The barbarians of ISIS, like Al Qaeda and other extremists, are the Kharijites of our time. If you are not a Muslim like them, then you are an “apostate” who should be killed. The barbarians of ISIS – just as the Kharijites – divide the world into the dar al Islam (“realm of Islam”) and dar al harb (“realm of war,” i.e., nonbelievers). The barbarians of ISIS – just as the Kharijites – believe that a perpetual war must be fought to turn all areas into dar al Islam, and this can include murder against innocents.

The term khawarij, Arabic for Kharijite, has a particularly negative connotation among Muslims across the world, as this history is well-known and well understood. If the prevailing perception of ISIS can be changed from “jihadi” to “khariji,” i.e., Kharijite, it would go a long way to poison their image and expose them for who they really are: violent extremists.

Thus, rather than calling them ISIS, I will call them KIL.

The Prophet Muhammad (pbuh) predicted the coming of the Kharijites:

There would arise from my Ummah (i.e., followers) a people who would recite the Qur’an, and your recital would seem insignificant as compared with their recital, your prayer as compared with their prayer, and your fast, as compared with their fast. They would recite the Qur’an thinking that it supports them, whereas it is an evidence against them. Their prayer does not get beyond their collar bone; they would swerve through Islam just as the arrow passes through the prey.

What’s more, the Prophet’s cousin and son-in-law, Ali, talked about the Kharijites as well:

When you see the black flags, remain where you are and do not move your hands or your feet. Thereafter there shall appear a feeble, insignificant folk. Their hearts will be like fragments of iron. They will have the state. They will fulfill neither covenant nor agreement. They will call to the truth, but they will not be people of the truth. Their names will be parental attributions, and their aliases will be derived from towns. Their hair will be free-flowing, like that of women. This situation will remain until they differ among themselves. Thereafter, God will bring forth the Truth through whomever He wills.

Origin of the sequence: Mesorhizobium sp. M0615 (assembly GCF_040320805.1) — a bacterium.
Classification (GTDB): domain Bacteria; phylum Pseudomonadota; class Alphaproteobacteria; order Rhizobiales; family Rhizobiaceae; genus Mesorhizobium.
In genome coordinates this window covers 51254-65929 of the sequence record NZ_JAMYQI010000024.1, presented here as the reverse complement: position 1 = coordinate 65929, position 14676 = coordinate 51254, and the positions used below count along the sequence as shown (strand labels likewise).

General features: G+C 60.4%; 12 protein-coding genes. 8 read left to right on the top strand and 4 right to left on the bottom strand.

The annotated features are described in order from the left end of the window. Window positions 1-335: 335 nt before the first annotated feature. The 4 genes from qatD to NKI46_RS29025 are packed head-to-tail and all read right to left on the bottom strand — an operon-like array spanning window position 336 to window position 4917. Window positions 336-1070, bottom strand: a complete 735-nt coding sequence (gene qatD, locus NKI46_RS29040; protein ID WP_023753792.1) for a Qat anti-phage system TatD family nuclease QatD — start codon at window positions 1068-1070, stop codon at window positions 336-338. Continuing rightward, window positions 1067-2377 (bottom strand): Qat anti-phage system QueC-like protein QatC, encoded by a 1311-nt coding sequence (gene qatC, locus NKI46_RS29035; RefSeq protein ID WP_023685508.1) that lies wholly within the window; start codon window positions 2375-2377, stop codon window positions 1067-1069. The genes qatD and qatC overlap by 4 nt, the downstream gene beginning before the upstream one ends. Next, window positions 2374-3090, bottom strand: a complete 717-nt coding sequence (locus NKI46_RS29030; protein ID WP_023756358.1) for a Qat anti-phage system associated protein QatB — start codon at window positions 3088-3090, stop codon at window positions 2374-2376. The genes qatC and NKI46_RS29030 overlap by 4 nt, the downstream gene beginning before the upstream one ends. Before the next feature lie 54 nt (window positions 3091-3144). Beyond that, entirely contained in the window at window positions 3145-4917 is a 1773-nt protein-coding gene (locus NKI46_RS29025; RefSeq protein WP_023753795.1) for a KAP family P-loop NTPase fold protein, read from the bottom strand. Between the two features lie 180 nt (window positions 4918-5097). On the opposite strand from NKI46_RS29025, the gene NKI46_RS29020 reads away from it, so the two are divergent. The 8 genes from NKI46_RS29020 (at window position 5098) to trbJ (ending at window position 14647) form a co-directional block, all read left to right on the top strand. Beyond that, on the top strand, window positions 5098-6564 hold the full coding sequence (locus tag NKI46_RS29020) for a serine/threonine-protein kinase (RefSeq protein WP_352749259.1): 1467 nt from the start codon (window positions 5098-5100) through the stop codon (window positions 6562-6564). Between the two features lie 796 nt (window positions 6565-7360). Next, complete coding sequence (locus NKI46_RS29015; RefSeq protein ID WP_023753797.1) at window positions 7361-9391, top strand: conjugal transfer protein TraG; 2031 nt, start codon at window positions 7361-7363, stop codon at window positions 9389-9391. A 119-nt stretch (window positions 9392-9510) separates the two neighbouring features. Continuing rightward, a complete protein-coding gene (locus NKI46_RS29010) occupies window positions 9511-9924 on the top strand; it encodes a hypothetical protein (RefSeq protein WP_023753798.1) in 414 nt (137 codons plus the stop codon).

The barbarians of KIL are exactly as Caliph Ali described:

  1. Their flags are black.
  2. They will be ruthless, with hearts like “fragments of iron.”
  3. They will claim a state.
  4. They will have long hair (look at pictures of many of their fighters).
  5. Their names will be parental attributions, and their aliases will be derived from towns,” i.e. “Abu Bakr al Baghadadi,” which means “Abu Bakr from Baghdad”; or “Abu Abdallah al Beljiki,” which means “Abu Abdallah the Belgian.”

I have been writing since at least 2008 that terrorists such as Al Qaeda, the Taliban, and now ISIS, should be called Kharijites. All Muslims should heed the advice of Imam and Caliph Ali: “Remain where you are and do not move your hands or your feet,” which means do not join them or support them.

No one should be fooled by these religious charlatans. They are barbaric killers, and they must be opposed by every means necessary.  And part of that effort should be calling them who they really are: Kharijites. Thus, from now on, at least to me, ISIS will be now known as KIL, “The Kharijites of Iraq and the Levant.” May the Lord of Hosts destroy them and their evil actions.

Noor Inayat Khan: A Muslim Heroine For Everyone

In the Name of God: the Infinitely Merciful and Compassionate Beloved Lord

In today’s day and age, there seems to be little patience for context and nuance. Much of the information obtained about truly complex issues is reduced to sound-bytes, headlines, and video clips. This is especially true when it comes to issues related to Islam, Muslims, and the happenings in the Muslim world.

And much of the news coming out the Muslim world today is not good at all.

Worse, much of that terrible news – such as the barbarism of ISIS – gets conflated with Muslims and their faith. Yet, the truth belies the headlines and video clips. There is so much more to the Muslim community, both here and abroad, and there are many, many more good stories about Islam and Muslims than there are bad. They just have to be told.

Enter Unity Productions Foundation, an American not-for-profit media company that seeks to, in the words of co-founder Alex Kronemer, “serve the cause of peace and understanding in part by expanding the narrative about Muslims to American audiences.” On September 9, UPF will air its latest film, “Enemy of the Reich,” to a nationwide audience on PBS. The film is a  “docudrama” about Noor Inayat Khan, a Muslim woman of Indian and American descent who worked as a covert British agent assisting the French resistance against Nazi occupation during World War II.

Driven by deep-rooted Muslim spiritual values, her courageous actions in Nazi-occupied Paris are nothing short of extraordinary. The story of Noor Inayat Khan is truly inspirational, and Ms. Khan is a heroine – a Muslim heroine – that can inspire everyone to greatness. The film is very well done, and it is something the whole family can enjoy.